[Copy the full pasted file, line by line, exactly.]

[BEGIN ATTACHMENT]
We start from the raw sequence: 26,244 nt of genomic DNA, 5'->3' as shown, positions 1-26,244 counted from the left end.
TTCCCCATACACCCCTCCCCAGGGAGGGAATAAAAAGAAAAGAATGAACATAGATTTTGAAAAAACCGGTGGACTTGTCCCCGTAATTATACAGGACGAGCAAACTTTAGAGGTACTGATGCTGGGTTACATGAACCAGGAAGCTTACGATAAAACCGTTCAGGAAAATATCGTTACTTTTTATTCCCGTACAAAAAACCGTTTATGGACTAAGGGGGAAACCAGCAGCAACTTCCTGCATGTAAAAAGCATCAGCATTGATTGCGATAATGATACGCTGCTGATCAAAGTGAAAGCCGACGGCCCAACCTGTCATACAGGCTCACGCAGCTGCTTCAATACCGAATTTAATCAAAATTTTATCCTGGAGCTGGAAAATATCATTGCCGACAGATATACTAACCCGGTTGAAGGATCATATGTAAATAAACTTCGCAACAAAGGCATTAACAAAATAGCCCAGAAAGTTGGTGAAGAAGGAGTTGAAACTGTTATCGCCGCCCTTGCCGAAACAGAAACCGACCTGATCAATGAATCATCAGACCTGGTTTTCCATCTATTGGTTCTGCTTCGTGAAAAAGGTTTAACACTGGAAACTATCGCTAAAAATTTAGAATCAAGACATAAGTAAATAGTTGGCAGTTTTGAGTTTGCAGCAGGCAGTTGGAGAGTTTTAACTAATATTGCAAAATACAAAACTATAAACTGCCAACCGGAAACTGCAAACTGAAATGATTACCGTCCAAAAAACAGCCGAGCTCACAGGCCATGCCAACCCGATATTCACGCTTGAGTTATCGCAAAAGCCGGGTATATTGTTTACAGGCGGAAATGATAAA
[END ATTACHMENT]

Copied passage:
We start from the raw sequence: 26,244 nt of genomic DNA, 5'->3' as shown, positions 1-26,244 counted from the left end.
TTCCCCATACACCCCTCCCCAGGGAGGGAATAAAAAGAAAAGAATGAACATAGATTTTGAAAAAACCGGTGGACTTGTCCCCGTAATTATACAGGACGAGCAAACTTTAGAGGTACTGATGCTGGGTTACATGAACCAGGAAGCTTACGATAAAACCGTTCAGGAAAATATCGTTACTTTTTATTCCCGTACAAAAAACCGTTTATGGACTAAGGGGGAAACCAGCAGCAACTTCCTGCATGTAAAAAGCATCAGCATTGATTGCGATAATGATACGCTGCTGATCAAAGTGAAAGCCGACGGCCCAACCTGTCATACAGGCTCACGCAGCTGCTTCAATACCGAATTTAATCAAAATTTTATCCTGGAGCTGGAAAATATCATTGCCGACAGATATACTAACCCGGTTGAAGGATCATATGTAAATAAACTTCGCAACAAAGGCATTAACAAAATAGCCCAGAAAGTTGGTGAAGAAGGAGTTGAAACTGTTATCGCCGCCCTTGCCGAAACAGAAACCGACCTGATCAATGAATCATCAGACCTGGTTTTCCATCTATTGGTTCTGCTTCGTGAAAAAGGTTTAACACTGGAAACTATCGCTAAAAATTTAGAATCAAGACATAAGTAAATAGTTGGCAGTTTTGAGTTTGCAGCAGGCAGTTGGAGAGTTTTAACTAATATTGCAAAATACAAAACTATAAACTGCCAACCGGAAACTGCAAACTGAAATGATTACCGTCCAAAAAACAGCCGAGCTCACAGGCCATGCCAACCCGATATTCACGCTTGAGTTATCGCAAAAGCCGGGTATATTGTTTACAGGCGGAAATGATAAA